Keep an eye out for the state of the overall economy, because the overall state of the economy will influence both buyers and sellers. Some ways to assess the state of the economy include reading publications like Forbes or Business Insider and watching stock prices of companies in the S&P 500. You can usually check out the companies on the S&P 500 via sites like MarketWatch.

  1. Diversify third-party opinions.
    The best way to ensure that you get a balanced and reasonable opinion of whether housing prices will rise or drop is to get a solid range of opinions from a variety of sources. You can read personal investment blogs, subscribe to weekly newsletter rotations from real estate analysts, watch YouTube videos with the opinions of amateur investors, follow established data-crunchers through digital media platforms or simply read up on what a good market versus a bad market has looked like historically. The more sources you can digest will ultimately help you decide which have value overall and which ones aren’t as reputable.

Additionally, take note of overlapping opinions and theories between sources, as the crossover between educated opinions can be valuable information.

  1. Look at the trends of your location and niche.
    While being educated about real estate on a macro scale never hurts, it’s a strategic move to pay attention to the history of your location. Consider the factors that influence your specific market. Do you live in a coastal region that is affected by severe storms? Is there a major influx of jobs heading to your city in the next few years? What are the age demographics like in your area? All of these factors ultimately impact whether housing prices will drop, so paying attention to them can only help your assessment of the area. Your niche also has a great impact on housing prices. For example, luxury buyers don’t always follow the same trends as traditional homebuyers.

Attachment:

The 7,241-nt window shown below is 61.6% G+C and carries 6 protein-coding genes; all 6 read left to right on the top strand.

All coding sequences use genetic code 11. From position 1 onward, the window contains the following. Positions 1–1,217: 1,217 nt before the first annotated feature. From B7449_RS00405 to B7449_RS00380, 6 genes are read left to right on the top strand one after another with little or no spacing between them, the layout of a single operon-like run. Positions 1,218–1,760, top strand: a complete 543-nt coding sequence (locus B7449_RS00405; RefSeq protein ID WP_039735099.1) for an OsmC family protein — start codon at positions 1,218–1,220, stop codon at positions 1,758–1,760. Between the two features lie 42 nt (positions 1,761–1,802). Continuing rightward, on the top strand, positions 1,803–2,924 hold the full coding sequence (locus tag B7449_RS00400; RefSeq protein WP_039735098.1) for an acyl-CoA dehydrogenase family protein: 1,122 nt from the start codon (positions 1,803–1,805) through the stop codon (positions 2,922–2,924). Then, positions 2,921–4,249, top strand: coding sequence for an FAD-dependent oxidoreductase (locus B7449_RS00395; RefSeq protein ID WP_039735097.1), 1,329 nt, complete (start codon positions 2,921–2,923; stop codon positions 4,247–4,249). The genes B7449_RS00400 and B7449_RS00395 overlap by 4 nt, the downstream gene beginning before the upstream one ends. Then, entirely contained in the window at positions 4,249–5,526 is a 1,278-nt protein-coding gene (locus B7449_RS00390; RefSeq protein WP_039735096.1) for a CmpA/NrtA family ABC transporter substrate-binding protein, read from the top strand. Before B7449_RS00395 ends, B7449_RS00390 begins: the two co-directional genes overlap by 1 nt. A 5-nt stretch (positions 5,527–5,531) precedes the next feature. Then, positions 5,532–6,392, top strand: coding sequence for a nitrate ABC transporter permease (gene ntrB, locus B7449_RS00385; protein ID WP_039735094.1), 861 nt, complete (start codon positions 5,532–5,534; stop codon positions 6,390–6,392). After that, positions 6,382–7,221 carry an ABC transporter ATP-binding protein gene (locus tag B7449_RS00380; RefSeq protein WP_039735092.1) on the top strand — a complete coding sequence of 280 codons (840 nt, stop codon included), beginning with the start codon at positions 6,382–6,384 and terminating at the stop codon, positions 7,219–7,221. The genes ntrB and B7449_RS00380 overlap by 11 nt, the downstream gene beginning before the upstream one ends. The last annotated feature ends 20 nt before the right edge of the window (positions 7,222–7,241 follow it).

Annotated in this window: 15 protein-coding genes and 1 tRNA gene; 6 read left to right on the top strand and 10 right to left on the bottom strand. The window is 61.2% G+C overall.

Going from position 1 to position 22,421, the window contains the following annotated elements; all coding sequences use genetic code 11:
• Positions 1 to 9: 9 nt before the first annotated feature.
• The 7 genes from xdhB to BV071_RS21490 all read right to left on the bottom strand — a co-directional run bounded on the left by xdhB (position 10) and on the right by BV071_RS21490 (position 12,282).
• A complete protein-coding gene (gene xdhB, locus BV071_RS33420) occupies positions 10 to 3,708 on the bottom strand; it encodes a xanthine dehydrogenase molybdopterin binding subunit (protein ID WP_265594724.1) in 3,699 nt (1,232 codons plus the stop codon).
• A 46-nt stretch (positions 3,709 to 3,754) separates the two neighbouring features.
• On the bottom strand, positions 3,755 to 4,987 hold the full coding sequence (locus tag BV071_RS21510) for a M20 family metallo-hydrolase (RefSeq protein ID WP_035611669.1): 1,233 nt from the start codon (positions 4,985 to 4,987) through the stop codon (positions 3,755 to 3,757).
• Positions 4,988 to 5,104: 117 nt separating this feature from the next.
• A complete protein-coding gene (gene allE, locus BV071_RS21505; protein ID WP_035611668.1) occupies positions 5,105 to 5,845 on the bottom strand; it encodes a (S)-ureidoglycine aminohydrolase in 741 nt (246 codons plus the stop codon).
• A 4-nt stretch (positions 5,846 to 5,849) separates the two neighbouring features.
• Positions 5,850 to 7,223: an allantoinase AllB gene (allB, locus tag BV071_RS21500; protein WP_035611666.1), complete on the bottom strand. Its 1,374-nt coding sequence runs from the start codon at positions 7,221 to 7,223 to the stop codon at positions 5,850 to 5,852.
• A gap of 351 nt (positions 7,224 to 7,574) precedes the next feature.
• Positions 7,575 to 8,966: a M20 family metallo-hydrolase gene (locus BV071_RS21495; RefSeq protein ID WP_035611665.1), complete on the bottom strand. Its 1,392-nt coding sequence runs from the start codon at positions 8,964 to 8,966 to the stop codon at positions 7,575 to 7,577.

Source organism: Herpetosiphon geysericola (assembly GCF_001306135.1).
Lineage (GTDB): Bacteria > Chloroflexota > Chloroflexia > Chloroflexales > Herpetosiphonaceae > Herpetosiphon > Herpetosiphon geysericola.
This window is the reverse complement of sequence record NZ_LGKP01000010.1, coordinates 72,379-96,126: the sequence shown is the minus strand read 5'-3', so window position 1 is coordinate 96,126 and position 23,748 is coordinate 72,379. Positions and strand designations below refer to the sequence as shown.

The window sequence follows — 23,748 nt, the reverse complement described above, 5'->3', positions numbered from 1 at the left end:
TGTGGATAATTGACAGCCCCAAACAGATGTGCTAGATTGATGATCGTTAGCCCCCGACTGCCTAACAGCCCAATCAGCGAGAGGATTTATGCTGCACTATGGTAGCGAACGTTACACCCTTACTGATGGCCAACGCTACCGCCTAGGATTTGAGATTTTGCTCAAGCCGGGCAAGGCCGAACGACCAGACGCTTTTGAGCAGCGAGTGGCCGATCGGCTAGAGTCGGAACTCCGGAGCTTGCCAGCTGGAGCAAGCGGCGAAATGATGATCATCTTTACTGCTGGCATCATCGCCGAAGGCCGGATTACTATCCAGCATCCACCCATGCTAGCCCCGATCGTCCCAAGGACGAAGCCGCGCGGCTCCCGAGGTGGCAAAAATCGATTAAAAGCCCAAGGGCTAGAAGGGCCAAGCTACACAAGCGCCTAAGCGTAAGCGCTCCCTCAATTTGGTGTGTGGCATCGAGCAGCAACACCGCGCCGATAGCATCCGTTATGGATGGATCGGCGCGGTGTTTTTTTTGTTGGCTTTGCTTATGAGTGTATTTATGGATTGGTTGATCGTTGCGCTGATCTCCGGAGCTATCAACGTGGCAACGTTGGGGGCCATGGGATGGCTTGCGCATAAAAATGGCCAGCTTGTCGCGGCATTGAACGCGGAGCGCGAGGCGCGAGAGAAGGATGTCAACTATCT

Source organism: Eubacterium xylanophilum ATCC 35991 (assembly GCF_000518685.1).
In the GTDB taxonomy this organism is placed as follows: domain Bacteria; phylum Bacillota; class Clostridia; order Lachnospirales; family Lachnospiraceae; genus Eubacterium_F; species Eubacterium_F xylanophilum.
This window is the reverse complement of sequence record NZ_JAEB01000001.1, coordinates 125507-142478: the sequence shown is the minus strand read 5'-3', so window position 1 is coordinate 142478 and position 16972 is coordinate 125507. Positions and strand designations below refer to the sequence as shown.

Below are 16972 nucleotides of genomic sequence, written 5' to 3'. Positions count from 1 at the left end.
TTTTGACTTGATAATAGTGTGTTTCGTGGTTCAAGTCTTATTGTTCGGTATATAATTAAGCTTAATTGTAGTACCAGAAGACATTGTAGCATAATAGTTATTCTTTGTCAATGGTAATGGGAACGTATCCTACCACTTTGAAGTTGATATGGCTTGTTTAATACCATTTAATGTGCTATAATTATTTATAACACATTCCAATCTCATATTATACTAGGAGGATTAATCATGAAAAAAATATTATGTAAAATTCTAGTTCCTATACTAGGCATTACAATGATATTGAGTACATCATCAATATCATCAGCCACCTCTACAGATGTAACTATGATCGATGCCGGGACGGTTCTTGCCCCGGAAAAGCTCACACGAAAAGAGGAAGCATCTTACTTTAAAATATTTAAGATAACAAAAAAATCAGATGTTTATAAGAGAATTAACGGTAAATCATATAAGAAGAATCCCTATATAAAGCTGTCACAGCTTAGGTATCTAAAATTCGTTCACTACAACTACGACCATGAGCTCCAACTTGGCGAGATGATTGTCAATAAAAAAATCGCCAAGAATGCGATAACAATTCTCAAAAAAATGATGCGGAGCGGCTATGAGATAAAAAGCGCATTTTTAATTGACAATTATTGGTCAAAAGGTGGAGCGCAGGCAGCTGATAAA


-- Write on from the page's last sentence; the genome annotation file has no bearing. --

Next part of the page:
You can look into the specifics of your area by speaking with established real estate agents specializing in the market, reading local real estate publications and tracking the rise and fall of the market through the years. For luxury insights, read the monthly report from the Institute for Luxury Home Marketing.

Predicting Real Estate Trends
Predicting when housing prices will drop or rise is easier now that you have the tools to do so. Reading up on the predictions of qualified analysts is almost always a good idea, but pairing outside assessments with your own is a great way to get a well-rounded and accurate assessment of the market.

Now when housing prices drop again, you won’t be caught by surprise.

Alexis Petersen is the director of Content at Real Estate Express, a national leader in online learning for pre-licensing, continuing education and professional development. For the last six years, she has been educating real estate professionals on how to successfully launch and advance their career. She’s also a seasoned marketing veteran, with nearly 15 years of experience.